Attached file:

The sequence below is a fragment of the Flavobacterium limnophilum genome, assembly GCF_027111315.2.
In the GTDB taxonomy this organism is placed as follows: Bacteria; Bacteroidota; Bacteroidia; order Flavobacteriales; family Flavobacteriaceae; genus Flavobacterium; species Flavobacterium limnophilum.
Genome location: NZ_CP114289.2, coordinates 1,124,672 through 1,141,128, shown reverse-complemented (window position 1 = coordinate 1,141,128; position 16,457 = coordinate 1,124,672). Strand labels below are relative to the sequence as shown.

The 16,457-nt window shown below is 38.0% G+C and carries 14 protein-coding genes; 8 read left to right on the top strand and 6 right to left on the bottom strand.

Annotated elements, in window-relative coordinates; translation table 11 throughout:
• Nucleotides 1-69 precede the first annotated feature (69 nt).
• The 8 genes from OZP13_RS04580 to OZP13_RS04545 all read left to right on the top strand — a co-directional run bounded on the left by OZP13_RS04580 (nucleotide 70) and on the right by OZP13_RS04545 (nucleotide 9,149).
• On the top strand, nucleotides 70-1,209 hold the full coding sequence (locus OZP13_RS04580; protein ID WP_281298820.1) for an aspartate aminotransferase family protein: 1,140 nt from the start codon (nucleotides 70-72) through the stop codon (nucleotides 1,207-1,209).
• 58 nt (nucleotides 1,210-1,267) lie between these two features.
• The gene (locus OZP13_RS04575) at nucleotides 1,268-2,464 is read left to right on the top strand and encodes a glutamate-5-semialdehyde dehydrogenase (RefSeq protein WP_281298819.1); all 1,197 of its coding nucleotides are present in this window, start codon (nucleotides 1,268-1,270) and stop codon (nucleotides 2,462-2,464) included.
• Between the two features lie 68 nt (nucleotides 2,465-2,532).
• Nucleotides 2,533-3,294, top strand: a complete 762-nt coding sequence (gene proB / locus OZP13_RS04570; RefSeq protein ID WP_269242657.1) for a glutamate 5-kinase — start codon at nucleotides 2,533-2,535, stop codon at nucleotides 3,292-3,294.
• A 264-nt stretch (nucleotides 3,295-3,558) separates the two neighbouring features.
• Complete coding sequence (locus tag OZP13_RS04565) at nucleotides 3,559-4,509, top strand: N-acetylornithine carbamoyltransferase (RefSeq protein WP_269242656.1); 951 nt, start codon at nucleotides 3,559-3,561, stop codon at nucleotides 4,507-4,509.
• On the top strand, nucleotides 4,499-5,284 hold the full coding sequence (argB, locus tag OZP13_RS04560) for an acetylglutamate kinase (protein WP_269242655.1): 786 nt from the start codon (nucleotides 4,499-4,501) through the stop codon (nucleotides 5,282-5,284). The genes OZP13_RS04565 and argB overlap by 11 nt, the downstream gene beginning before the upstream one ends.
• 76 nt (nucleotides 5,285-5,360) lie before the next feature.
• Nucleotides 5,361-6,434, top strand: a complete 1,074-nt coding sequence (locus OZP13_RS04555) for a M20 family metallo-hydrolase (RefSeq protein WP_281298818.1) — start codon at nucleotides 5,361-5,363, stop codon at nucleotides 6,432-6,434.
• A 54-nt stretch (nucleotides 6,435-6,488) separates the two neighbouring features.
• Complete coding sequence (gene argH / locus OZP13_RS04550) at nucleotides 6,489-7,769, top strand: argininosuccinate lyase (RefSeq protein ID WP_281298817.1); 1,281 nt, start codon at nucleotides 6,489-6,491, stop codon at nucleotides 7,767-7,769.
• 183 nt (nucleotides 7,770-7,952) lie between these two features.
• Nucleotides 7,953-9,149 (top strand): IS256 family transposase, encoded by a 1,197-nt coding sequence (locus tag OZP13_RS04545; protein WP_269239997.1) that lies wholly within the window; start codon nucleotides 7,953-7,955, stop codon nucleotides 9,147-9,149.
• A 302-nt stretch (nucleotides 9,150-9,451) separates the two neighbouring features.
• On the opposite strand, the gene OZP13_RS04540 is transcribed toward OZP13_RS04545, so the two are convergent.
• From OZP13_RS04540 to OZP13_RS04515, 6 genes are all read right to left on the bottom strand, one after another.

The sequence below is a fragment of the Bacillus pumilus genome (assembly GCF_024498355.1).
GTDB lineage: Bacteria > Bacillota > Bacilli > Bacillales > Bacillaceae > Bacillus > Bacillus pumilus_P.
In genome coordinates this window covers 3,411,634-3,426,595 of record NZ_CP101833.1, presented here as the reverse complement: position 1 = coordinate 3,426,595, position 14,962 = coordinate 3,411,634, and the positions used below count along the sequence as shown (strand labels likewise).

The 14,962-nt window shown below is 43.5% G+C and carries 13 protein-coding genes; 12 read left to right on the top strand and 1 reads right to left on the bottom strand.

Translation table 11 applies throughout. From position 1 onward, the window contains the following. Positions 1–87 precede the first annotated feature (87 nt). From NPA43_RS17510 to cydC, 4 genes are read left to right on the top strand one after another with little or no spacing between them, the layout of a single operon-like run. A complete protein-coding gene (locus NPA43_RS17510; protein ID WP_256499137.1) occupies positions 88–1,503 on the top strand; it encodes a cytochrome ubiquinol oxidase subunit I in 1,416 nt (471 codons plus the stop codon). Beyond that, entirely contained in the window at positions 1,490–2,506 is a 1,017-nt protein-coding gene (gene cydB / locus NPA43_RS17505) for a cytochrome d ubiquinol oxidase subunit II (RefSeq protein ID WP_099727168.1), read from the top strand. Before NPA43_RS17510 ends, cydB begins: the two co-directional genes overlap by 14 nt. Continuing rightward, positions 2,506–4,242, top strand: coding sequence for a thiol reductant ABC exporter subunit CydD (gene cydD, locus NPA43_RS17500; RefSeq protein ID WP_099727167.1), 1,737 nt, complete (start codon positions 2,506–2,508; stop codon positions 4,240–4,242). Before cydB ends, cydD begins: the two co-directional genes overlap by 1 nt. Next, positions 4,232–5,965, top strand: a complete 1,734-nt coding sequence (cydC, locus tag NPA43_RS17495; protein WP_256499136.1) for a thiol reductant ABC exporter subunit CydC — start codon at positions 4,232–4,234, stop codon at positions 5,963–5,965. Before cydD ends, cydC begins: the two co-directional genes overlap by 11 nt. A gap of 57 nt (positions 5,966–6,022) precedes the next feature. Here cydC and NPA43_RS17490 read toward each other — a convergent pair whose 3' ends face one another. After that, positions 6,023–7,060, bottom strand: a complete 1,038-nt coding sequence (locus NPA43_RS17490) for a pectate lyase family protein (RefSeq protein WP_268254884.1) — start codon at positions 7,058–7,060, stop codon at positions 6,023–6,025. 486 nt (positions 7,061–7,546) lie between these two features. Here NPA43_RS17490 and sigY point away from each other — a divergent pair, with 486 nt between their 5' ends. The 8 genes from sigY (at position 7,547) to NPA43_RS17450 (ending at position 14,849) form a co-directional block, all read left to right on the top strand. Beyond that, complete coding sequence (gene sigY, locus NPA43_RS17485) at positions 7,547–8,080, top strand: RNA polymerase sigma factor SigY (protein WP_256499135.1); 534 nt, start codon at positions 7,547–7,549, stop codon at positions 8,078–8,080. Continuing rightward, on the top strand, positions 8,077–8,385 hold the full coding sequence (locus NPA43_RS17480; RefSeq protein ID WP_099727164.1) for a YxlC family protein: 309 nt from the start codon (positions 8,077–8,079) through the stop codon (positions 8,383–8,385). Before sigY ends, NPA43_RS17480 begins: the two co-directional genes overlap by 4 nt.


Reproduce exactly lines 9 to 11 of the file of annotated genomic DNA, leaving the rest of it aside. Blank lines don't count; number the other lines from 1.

• 58 nt (nucleotides 1,210-1,267) lie between these two features.
• The gene (locus OZP13_RS04575) at nucleotides 1,268-2,464 is read left to right on the top strand and encodes a glutamate-5-semialdehyde dehydrogenase (RefSeq protein WP_281298819.1); all 1,197 of its coding nucleotides are present in this window, start codon (nucleotides 1,268-1,270) and stop codon (nucleotides 2,462-2,464) included.
• Between the two features lie 68 nt (nucleotides 2,465-2,532).